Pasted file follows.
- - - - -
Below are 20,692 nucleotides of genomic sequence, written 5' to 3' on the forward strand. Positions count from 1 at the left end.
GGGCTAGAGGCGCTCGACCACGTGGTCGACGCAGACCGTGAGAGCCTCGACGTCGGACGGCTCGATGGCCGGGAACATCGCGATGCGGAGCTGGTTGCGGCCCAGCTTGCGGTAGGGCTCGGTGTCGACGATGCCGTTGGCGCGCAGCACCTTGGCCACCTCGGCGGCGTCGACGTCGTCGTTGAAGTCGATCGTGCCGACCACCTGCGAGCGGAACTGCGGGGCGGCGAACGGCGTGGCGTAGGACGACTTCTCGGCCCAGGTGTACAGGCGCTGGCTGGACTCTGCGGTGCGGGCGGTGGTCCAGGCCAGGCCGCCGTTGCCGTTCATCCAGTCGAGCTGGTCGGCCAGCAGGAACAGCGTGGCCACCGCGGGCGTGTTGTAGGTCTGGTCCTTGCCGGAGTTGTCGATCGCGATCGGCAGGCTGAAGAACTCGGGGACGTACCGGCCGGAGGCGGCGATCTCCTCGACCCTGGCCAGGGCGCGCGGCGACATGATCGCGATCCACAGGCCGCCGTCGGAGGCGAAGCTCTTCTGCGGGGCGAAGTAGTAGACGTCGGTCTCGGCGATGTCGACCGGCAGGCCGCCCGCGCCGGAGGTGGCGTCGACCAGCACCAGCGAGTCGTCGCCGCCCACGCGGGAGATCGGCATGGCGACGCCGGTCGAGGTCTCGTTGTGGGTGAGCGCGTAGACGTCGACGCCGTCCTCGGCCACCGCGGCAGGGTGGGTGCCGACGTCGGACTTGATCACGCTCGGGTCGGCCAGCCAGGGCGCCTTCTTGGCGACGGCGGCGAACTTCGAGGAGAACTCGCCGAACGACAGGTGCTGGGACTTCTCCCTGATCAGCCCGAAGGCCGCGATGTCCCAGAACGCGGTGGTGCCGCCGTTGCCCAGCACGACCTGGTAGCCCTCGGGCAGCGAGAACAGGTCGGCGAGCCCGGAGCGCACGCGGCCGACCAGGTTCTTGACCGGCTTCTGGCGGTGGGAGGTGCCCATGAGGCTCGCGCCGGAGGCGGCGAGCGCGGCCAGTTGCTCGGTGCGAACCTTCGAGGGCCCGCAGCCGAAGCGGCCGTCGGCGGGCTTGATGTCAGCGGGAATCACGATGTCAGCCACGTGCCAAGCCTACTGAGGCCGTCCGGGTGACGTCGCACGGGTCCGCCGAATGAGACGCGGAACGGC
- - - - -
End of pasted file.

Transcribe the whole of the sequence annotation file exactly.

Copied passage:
Below are 20,692 nucleotides of genomic sequence, written 5' to 3' on the forward strand. Positions count from 1 at the left end.
GGGCTAGAGGCGCTCGACCACGTGGTCGACGCAGACCGTGAGAGCCTCGACGTCGGACGGCTCGATGGCCGGGAACATCGCGATGCGGAGCTGGTTGCGGCCCAGCTTGCGGTAGGGCTCGGTGTCGACGATGCCGTTGGCGCGCAGCACCTTGGCCACCTCGGCGGCGTCGACGTCGTCGTTGAAGTCGATCGTGCCGACCACCTGCGAGCGGAACTGCGGGGCGGCGAACGGCGTGGCGTAGGACGACTTCTCGGCCCAGGTGTACAGGCGCTGGCTGGACTCTGCGGTGCGGGCGGTGGTCCAGGCCAGGCCGCCGTTGCCGTTCATCCAGTCGAGCTGGTCGGCCAGCAGGAACAGCGTGGCCACCGCGGGCGTGTTGTAGGTCTGGTCCTTGCCGGAGTTGTCGATCGCGATCGGCAGGCTGAAGAACTCGGGGACGTACCGGCCGGAGGCGGCGATCTCCTCGACCCTGGCCAGGGCGCGCGGCGACATGATCGCGATCCACAGGCCGCCGTCGGAGGCGAAGCTCTTCTGCGGGGCGAAGTAGTAGACGTCGGTCTCGGCGATGTCGACCGGCAGGCCGCCCGCGCCGGAGGTGGCGTCGACCAGCACCAGCGAGTCGTCGCCGCCCACGCGGGAGATCGGCATGGCGACGCCGGTCGAGGTCTCGTTGTGGGTGAGCGCGTAGACGTCGACGCCGTCCTCGGCCACCGCGGCAGGGTGGGTGCCGACGTCGGACTTGATCACGCTCGGGTCGGCCAGCCAGGGCGCCTTCTTGGCGACGGCGGCGAACTTCGAGGAGAACTCGCCGAACGACAGGTGCTGGGACTTCTCCCTGATCAGCCCGAAGGCCGCGATGTCCCAGAACGCGGTGGTGCCGCCGTTGCCCAGCACGACCTGGTAGCCCTCGGGCAGCGAGAACAGGTCGGCGAGCCCGGAGCGCACGCGGCCGACCAGGTTCTTGACCGGCTTCTGGCGGTGGGAGGTGCCCATGAGGCTCGCGCCGGAGGCGGCGAGCGCGGCCAGTTGCTCGGTGCGAACCTTCGAGGGCCCGCAGCCGAAGCGGCCGTCGGCGGGCTTGATGTCAGCGGGAATCACGATGTCAGCCACGTGCCAAGCCTACTGAGGCCGTCCGGGTGACGTCGCACGGGTCCGCCGAATGAGACGCGGAACGGC